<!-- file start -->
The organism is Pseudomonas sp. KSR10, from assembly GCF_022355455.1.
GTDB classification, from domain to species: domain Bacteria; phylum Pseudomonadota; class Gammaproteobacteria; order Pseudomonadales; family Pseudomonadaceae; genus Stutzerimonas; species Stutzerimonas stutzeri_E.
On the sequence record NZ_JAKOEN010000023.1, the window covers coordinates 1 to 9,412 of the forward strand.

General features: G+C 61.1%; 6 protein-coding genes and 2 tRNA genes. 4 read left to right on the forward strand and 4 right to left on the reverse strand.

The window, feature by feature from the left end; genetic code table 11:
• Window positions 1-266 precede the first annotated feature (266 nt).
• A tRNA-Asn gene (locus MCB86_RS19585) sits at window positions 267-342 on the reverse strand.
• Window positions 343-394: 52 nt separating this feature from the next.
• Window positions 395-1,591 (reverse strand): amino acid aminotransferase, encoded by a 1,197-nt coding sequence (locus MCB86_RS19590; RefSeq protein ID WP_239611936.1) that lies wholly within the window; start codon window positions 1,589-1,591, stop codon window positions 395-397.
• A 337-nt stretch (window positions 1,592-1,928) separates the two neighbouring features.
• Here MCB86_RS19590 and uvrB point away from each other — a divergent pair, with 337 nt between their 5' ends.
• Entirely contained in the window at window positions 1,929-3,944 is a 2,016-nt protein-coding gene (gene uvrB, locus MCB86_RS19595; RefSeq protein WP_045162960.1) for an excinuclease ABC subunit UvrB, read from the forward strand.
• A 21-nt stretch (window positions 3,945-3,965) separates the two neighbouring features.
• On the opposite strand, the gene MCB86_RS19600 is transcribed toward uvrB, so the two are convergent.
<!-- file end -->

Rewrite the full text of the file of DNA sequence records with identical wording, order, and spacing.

The organism is Pseudomonas sp. KSR10, from assembly GCF_022355455.1.
GTDB classification, from domain to species: domain Bacteria; phylum Pseudomonadota; class Gammaproteobacteria; order Pseudomonadales; family Pseudomonadaceae; genus Stutzerimonas; species Stutzerimonas stutzeri_E.
On the sequence record NZ_JAKOEN010000023.1, the window covers coordinates 1 to 9,412 of the forward strand.

General features: G+C 61.1%; 6 protein-coding genes and 2 tRNA genes. 4 read left to right on the forward strand and 4 right to left on the reverse strand.

The window, feature by feature from the left end; genetic code table 11:
• Window positions 1-266 precede the first annotated feature (266 nt).
• A tRNA-Asn gene (locus MCB86_RS19585) sits at window positions 267-342 on the reverse strand.
• Window positions 343-394: 52 nt separating this feature from the next.
• Window positions 395-1,591 (reverse strand): amino acid aminotransferase, encoded by a 1,197-nt coding sequence (locus MCB86_RS19590; RefSeq protein ID WP_239611936.1) that lies wholly within the window; start codon window positions 1,589-1,591, stop codon window positions 395-397.
• A 337-nt stretch (window positions 1,592-1,928) separates the two neighbouring features.
• Here MCB86_RS19590 and uvrB point away from each other — a divergent pair, with 337 nt between their 5' ends.
• Entirely contained in the window at window positions 1,929-3,944 is a 2,016-nt protein-coding gene (gene uvrB, locus MCB86_RS19595; RefSeq protein WP_045162960.1) for an excinuclease ABC subunit UvrB, read from the forward strand.
• A 21-nt stretch (window positions 3,945-3,965) separates the two neighbouring features.
• On the opposite strand, the gene MCB86_RS19600 is transcribed toward uvrB, so the two are convergent.